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The large Magellanic Cloud is back for us here in the So Hemisphere. This is a one off without stacking or much processing. I did blend in a previous photo taken with an 80mm of the Tarantula (Upper center); other than that I just reduced saturation and eliminated much of the green and gold yellow. I am not a fan of Milky Way photography that makes our galaxy sparkle like a digital Billboard in Disneyland. That's just not what the Milky way looks like.
1 shot with modified Canon EOS - 1100 D and 200mm Canon Fixed focal length Telelens from Hawker, South Australia

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Comment by Jeffrey P Nunnari on October 2, 2020 at 3:12pm

It sounds like we think somewhat alike that way; I hate to take time away from imaging DSOs when the skies are good - I wait for unfavorable phases of the Moon for my planetary work. Wishing you Clear Skies and a good shot of Mars!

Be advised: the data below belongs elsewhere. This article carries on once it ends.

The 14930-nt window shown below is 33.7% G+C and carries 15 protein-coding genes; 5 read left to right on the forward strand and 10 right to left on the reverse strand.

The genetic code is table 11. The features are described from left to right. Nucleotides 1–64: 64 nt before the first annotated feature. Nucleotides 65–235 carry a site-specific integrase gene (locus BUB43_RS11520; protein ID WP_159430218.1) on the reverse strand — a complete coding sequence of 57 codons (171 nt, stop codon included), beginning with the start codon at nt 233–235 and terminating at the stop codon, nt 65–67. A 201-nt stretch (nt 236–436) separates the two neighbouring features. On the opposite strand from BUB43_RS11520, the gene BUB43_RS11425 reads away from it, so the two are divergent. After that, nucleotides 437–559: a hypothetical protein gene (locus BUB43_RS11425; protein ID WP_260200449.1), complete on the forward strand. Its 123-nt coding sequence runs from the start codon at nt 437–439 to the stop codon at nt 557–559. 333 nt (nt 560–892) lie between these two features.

Comment by Hans G. Gnodtke on October 2, 2020 at 1:02am

Hi Jeff, It wasn't so much a seeing issue, the problem was the Haze and humidity, the planets had huge halos and shining through a thin cloud layer there was very little contrast on the planetary disks. When I took this photo in the outback 5 hours north of where I live, seeing and weather was above average, but I did not want to waste precious night hours for the planets which I normally shoot from my balcony in the burbs. But hopefully my time with Mars will still come!

Comment by Jeffrey P Nunnari on October 1, 2020 at 9:19pm

That’s some really good work. In hindsight, I’m sure you’re quite familiar with the principles of “seeing”!


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